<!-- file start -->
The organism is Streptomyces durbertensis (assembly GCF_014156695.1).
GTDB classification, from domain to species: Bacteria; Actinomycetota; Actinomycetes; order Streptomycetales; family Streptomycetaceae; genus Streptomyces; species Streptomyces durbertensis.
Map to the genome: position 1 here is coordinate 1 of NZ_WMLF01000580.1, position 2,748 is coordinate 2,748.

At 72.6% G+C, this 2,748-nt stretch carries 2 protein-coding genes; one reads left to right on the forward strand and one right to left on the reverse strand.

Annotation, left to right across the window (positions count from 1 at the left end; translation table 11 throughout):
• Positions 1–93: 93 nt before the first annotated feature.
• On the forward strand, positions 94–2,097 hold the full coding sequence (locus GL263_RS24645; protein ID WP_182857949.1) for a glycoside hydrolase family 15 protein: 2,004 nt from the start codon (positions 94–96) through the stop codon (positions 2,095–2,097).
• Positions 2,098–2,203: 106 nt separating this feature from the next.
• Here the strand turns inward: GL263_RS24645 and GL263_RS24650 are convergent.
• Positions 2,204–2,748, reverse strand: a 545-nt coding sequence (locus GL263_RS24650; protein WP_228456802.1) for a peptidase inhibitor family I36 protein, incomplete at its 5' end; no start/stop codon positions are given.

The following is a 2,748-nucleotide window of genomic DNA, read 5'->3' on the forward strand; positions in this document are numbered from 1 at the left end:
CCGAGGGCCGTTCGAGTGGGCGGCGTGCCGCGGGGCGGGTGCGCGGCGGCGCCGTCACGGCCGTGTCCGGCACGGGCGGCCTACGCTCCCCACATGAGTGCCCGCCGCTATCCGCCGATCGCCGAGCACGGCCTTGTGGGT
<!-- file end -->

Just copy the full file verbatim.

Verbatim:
The organism is Streptomyces durbertensis (assembly GCF_014156695.1).
GTDB classification, from domain to species: Bacteria; Actinomycetota; Actinomycetes; order Streptomycetales; family Streptomycetaceae; genus Streptomyces; species Streptomyces durbertensis.
Map to the genome: position 1 here is coordinate 1 of NZ_WMLF01000580.1, position 2,748 is coordinate 2,748.

At 72.6% G+C, this 2,748-nt stretch carries 2 protein-coding genes; one reads left to right on the forward strand and one right to left on the reverse strand.

Annotation, left to right across the window (positions count from 1 at the left end; translation table 11 throughout):
• Positions 1–93: 93 nt before the first annotated feature.
• On the forward strand, positions 94–2,097 hold the full coding sequence (locus GL263_RS24645; protein ID WP_182857949.1) for a glycoside hydrolase family 15 protein: 2,004 nt from the start codon (positions 94–96) through the stop codon (positions 2,095–2,097).
• Positions 2,098–2,203: 106 nt separating this feature from the next.
• Here the strand turns inward: GL263_RS24645 and GL263_RS24650 are convergent.
• Positions 2,204–2,748, reverse strand: a 545-nt coding sequence (locus GL263_RS24650; protein WP_228456802.1) for a peptidase inhibitor family I36 protein, incomplete at its 5' end; no start/stop codon positions are given.

The following is a 2,748-nucleotide window of genomic DNA, read 5'->3' on the forward strand; positions in this document are numbered from 1 at the left end:
CCGAGGGCCGTTCGAGTGGGCGGCGTGCCGCGGGGCGGGTGCGCGGCGGCGCCGTCACGGCCGTGTCCGGCACGGGCGGCCTACGCTCCCCACATGAGTGCCCGCCGCTATCCGCCGATCGCCGAGCACGGCCTTGTGGGT